6 Signs You’re a Better Person than You Think You are


With popular villains like Cal Jacobs and Jules Vaughn, from ‘Euphoria’, the question of morality is having a moment in pop culture. As these series illustrate, being “good” is rarely black and white, which can make it complicated to gauge your own moral compass.

Here are some signs you’re a better person than you think.

You act with good intentions and compassion

According to psychologist and author Rick Hanson, PhD, one of the primary ways of identifying that you’re a good person is through your thoughts, words, and actions. And generally having inclinations toward goodness means you’re probably a better person than you think.

“These include positive intentions, putting the brakes on anger, restraining addictive impulses, extending compassion and helpfulness to others, grit and determination, lovingness, courage, generosity, patience, and a willingness to see and even name the truth whatever it is,” Hanson wrote.

You believe you can learn from life’s challenges and improve

Carol Dweck, PhD, a psychology professor at Stanford University and author of “Mindset: The New Psychology of Success,” said that the growth mindset allows people to embrace challenges and overcome setbacks when they are faced with personal and professional obstacles. “Individuals who believe their talents can be developed (through hard work, good strategies, and input from others) have a growth mindset, which “allows people to thrive during some of the most challenging times in their lives.”

You confront your own biases and own up to your mistakes

In her book “The Person You Mean to Be: How Good People Fight Bias,” Dolly Chugh, a psychologist and associate professor of management and organizations at New York University’s Stern School of Business, explained the term “good-ish.” In the context of bias, this phrase refers to the idea that it’s better to confront our mistakes (such as mispronouncing someone’s name) than to be “perfect.”

Living an error-free life is tough. “A good-ish person is someone who’s not free of bias but who owns the bias when it happens,” Chugh wrote. “I actually think being a good-ish person is a higher standard than being a good person.”

You support others but you also make time to take care of yourself

“Helping others can give us meaningful roles that boost self-esteem, mood and purpose of life, which in turn can enhance mental and physical health,” wrote John Swartzberg, MD for Berkeley Wellness. That being said, also taking time to take care of yourself doesn’t mean you’re any less of a good person.

You mostly meet your own definition of what a ‘good person’ is

Morality isn’t black and white and acknowledging that fact makes a world of difference in how we perceive ourselves. In an interview with Psychology Today, Dr. Paul DePompo, a psychologist and author based in southern California, explained that viewing all of your actions as “good” or “bad” can be a toxic mindset that might alter your self-image.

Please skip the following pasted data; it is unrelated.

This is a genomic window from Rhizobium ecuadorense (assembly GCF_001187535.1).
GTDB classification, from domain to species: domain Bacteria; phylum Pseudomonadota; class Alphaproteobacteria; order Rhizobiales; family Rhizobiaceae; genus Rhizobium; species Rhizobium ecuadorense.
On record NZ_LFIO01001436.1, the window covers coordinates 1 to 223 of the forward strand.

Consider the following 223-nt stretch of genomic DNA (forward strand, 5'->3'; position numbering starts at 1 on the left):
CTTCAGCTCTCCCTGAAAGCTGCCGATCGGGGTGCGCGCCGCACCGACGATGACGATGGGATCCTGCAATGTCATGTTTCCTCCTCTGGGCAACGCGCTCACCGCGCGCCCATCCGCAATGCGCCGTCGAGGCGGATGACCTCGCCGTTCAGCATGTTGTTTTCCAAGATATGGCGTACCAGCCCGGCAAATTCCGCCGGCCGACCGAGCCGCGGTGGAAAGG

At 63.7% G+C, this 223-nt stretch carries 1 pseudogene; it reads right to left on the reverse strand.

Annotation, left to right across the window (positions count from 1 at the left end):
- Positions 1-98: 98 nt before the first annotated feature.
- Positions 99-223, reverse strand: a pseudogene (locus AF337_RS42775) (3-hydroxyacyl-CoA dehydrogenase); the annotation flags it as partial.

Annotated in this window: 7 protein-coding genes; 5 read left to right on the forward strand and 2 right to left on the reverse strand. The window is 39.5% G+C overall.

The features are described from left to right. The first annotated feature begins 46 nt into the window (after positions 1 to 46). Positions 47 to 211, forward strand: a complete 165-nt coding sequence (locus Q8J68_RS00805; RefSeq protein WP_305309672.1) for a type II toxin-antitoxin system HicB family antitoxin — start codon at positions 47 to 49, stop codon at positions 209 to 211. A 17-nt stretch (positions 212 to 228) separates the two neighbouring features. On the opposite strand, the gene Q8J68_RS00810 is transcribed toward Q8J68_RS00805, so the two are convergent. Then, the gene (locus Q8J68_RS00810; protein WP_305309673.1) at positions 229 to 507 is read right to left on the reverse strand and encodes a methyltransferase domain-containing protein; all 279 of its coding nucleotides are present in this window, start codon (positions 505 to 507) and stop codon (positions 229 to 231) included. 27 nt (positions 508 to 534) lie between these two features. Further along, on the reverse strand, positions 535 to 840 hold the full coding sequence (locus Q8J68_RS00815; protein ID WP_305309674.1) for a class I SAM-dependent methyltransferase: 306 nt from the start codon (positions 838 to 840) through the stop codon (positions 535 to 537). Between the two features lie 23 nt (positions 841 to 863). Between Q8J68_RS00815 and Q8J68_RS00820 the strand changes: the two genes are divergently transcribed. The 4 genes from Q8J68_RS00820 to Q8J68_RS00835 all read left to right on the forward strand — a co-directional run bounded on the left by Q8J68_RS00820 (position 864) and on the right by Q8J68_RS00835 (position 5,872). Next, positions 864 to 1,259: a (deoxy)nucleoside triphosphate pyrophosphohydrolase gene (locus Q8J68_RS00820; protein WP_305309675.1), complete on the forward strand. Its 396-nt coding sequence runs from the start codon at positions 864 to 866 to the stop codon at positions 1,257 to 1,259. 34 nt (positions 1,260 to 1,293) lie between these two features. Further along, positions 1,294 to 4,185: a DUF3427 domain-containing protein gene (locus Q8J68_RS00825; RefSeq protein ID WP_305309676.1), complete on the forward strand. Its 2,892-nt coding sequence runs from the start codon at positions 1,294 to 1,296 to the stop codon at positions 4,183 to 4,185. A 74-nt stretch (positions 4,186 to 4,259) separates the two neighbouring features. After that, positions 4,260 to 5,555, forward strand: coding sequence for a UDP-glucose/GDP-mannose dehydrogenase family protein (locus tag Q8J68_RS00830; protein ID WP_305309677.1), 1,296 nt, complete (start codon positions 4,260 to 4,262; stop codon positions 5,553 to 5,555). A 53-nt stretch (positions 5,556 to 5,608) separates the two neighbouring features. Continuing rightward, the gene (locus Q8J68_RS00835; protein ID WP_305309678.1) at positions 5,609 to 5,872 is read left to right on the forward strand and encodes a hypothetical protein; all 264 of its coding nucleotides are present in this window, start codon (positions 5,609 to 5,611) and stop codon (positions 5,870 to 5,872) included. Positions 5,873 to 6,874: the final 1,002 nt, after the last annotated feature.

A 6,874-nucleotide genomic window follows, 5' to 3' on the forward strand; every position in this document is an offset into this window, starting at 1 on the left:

“Thinking you are one or the other triggers problems when you eventually do a ‘bad’ thing – which we are all capable of – and you may get an inflated self-image when you are doing many ‘good’ things,” DePompo said. Instead, he suggests you first define what you think a good person is in three to five words (ie: “generous” or “thoughtful”). Then, you should figure if you feel you identify with being any of the words you’ve chosen. He said if you see yourself as being more than half of the words you chose, chances are “you are a relatively good, yet imperfect person.”

When it comes to relationships in your life, you communicate effectively and take responsibility for your actions

Being able to create and sustain healthy relationships could be a sign you’re a better person than you think. Doing so typically entails communicating effectively, treating others with respect, and taking responsibility for your actions.

“You can be assertive without being aggressive, supportive without rescuing other people, and you can be vulnerable without expecting people to save you,” Karen Meager, a life coach, told The Telegraph. “It’s about being responsible for yourself and being able to be in an adult relationship with other people.”

By Zoë Miller & Insider©

Source: msn.com

Author: Dennis Hickey

There are no limits to success to those who never stop learning. Learning will also nourish your personal growth. I hope you enjoy this website and visit often so you keep learning and growing too!

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